The Assumption of Mary into Heaven

“For behold, henceforth all generations will call me blessed.” (Luke 1:48)

According to the Catechism of the Catholic Church, No. 966: “Finally the Immaculate Virgin, preserved free from all stain of original sin, when the course of her earthly life was finished, she was taken up body and soul into heavenly glory, and exalted by the Lord as Queen over all things, so that she might be more fully conformed to her Son, the Lord of lords and conqueror of sin and death.”

The Assumption of the Blessed Virgin is a singular participation in her Son’s Resurrection and an anticipation of the resurrection of other Christians. Unlike the case of Elijah, Mary’s move into heaven is not vividly documented in the Bible at least not directly. Nonetheless, our readings at Mass today give us helpful clues as to what actually happened.

Mary is that woman who is spoken of in the book of Revelation who gave birth to a child against all odds. That child as St. Paul makes us understand is the New Adam. The one who came to undo the mistake of the first Adam. In other words, Mary was not an ordinary woman. She had a great purpose and mission.

Our Gospel passage from Luke describes the meeting of two pregnant women; one pregnant even though passed the age of child-bearing, the other pregnant even though she had never known a man before. The lives of Elizabeth and Mary are proofs that there is no such thing as IMPOSSIBILITY when it comes to God. If God could make a virgin pregnant, what is there in taking up a person body and soul into heaven?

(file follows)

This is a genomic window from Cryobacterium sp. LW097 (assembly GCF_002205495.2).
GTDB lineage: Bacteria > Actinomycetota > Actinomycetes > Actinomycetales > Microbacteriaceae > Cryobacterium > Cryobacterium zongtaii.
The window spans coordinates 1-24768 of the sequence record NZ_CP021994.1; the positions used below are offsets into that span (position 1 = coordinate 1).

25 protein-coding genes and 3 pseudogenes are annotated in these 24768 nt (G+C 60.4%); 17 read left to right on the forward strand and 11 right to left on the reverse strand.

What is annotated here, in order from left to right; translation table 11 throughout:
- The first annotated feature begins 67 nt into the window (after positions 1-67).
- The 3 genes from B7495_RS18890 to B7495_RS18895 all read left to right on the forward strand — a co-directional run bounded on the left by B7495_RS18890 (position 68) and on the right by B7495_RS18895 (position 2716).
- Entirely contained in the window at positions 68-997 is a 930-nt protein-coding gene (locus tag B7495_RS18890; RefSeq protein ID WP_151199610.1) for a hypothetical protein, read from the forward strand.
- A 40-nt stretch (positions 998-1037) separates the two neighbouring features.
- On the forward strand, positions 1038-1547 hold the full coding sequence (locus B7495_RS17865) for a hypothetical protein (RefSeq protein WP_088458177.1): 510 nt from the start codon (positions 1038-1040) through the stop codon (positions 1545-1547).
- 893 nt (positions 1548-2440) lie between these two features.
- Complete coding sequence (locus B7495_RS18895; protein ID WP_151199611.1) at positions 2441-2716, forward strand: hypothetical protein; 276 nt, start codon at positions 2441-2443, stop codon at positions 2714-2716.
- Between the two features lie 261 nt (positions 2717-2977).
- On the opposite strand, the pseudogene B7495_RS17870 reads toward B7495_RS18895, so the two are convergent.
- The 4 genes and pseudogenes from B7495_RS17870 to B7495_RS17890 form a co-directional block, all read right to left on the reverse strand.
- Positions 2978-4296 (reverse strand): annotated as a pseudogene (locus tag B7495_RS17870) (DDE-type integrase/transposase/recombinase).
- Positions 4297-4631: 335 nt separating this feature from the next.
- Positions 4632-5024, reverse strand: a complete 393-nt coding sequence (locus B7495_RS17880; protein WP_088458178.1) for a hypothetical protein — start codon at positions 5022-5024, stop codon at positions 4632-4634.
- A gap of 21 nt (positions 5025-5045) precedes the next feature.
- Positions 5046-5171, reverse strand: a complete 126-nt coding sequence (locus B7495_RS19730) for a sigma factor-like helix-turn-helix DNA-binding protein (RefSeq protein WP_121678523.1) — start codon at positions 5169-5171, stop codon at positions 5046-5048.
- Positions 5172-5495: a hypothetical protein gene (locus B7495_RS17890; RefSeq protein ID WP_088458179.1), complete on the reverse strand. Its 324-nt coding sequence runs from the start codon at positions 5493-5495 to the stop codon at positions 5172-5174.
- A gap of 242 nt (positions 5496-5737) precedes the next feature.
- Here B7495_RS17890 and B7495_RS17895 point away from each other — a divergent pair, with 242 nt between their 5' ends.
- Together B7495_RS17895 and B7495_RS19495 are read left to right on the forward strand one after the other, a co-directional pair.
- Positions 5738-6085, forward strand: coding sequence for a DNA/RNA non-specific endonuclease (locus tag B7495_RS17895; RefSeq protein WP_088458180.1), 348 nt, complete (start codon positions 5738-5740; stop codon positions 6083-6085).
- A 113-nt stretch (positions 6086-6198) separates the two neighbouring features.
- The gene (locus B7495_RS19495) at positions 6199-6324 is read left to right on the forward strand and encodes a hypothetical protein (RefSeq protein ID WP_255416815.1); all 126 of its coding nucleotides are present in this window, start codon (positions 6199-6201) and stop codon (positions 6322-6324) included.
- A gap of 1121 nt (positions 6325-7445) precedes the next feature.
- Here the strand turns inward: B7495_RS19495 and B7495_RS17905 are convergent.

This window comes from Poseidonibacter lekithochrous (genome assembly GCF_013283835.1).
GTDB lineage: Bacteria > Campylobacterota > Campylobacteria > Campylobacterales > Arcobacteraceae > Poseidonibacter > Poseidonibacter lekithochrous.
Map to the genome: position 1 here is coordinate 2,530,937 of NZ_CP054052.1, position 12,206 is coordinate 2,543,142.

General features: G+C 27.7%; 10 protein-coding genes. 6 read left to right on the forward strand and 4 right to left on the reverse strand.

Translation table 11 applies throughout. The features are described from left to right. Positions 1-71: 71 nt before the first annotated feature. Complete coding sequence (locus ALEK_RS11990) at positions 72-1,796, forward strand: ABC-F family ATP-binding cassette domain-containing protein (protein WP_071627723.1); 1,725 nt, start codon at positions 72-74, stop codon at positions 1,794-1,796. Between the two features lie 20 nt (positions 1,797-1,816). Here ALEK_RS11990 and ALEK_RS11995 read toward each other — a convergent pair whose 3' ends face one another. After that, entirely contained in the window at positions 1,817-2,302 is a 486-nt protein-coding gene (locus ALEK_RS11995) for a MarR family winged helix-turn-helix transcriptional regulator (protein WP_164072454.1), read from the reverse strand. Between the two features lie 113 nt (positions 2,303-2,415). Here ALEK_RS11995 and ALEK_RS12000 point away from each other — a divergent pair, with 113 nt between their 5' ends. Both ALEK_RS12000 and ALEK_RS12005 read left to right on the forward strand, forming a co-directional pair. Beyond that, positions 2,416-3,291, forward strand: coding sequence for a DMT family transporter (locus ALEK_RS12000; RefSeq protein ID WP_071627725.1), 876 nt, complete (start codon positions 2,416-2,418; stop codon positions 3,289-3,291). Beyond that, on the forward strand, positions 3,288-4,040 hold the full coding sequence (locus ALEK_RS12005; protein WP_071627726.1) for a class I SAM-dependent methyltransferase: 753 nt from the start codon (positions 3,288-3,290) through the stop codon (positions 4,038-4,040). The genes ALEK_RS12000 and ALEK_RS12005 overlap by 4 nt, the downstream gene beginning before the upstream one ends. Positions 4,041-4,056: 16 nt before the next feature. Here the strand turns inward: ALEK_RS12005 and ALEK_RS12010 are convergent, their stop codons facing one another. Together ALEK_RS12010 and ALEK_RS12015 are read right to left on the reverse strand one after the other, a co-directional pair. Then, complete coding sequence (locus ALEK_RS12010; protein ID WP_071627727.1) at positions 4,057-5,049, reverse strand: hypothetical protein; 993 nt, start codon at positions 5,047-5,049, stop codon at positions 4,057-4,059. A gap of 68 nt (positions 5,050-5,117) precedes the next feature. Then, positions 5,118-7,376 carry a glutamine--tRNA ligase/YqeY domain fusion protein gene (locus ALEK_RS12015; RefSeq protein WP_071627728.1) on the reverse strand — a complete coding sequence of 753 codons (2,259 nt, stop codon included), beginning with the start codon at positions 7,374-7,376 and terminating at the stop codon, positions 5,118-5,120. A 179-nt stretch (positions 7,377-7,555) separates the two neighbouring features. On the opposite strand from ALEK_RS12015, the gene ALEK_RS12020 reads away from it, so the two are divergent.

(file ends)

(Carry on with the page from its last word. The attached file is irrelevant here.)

The word of Elizabeth to Mary defines her uniqueness amongst everything that God ever created. “Blessed are you among women.” No woman can ever be more popular than Mary, no woman can ever rise to a more glorious position than Mary, and no woman’s name will ever be mentioned on the lips of millions and millions of generations upon generations to come like the name of Mary.

In conclusion, what exactly is the significance of today’s feast for us? Our opening prayer at mass gives us a good answer. It prays: “Grant we pray, that always attentive to the things that are above, we may merit being sharers in her (Mary’s) glory.

Colossians 3:1-2 says: So if you have been raised with Christ, seek the things that are above, where Christ is seated at the right hand of God. Set your minds on things that are above, not on things that are on earth. Never forget home. Set your mind on things above.

Let us pray: Lord Jesus, grant that through Mary’s intercession, I may one day come over to join you in heaven. AmenBible Study: Revelation 11:19-12:1-10, 1st Corinthians 15:20-27 and Luke 1:39-56).

Fr. Abu

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